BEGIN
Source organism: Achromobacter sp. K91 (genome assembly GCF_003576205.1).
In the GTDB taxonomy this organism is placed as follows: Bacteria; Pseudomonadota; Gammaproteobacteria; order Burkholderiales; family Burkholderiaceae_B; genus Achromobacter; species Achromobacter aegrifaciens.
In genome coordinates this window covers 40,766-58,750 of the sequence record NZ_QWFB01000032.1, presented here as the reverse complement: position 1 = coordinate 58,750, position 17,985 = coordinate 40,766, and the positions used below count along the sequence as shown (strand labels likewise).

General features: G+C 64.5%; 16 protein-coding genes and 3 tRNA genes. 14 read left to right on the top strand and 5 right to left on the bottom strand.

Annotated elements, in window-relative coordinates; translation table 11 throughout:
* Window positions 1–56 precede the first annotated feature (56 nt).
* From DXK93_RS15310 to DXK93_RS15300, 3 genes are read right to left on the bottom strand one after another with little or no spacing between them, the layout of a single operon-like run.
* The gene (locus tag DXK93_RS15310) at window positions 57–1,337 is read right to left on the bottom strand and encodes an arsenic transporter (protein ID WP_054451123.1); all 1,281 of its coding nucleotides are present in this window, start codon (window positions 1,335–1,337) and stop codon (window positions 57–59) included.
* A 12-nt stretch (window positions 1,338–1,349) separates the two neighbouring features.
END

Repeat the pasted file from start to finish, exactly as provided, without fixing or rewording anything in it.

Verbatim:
Source organism: Achromobacter sp. K91 (genome assembly GCF_003576205.1).
In the GTDB taxonomy this organism is placed as follows: Bacteria; Pseudomonadota; Gammaproteobacteria; order Burkholderiales; family Burkholderiaceae_B; genus Achromobacter; species Achromobacter aegrifaciens.
In genome coordinates this window covers 40,766-58,750 of the sequence record NZ_QWFB01000032.1, presented here as the reverse complement: position 1 = coordinate 58,750, position 17,985 = coordinate 40,766, and the positions used below count along the sequence as shown (strand labels likewise).

General features: G+C 64.5%; 16 protein-coding genes and 3 tRNA genes. 14 read left to right on the top strand and 5 right to left on the bottom strand.

Annotated elements, in window-relative coordinates; translation table 11 throughout:
* Window positions 1–56 precede the first annotated feature (56 nt).
* From DXK93_RS15310 to DXK93_RS15300, 3 genes are read right to left on the bottom strand one after another with little or no spacing between them, the layout of a single operon-like run.
* The gene (locus tag DXK93_RS15310) at window positions 57–1,337 is read right to left on the bottom strand and encodes an arsenic transporter (protein ID WP_054451123.1); all 1,281 of its coding nucleotides are present in this window, start codon (window positions 1,335–1,337) and stop codon (window positions 57–59) included.
* A 12-nt stretch (window positions 1,338–1,349) separates the two neighbouring features.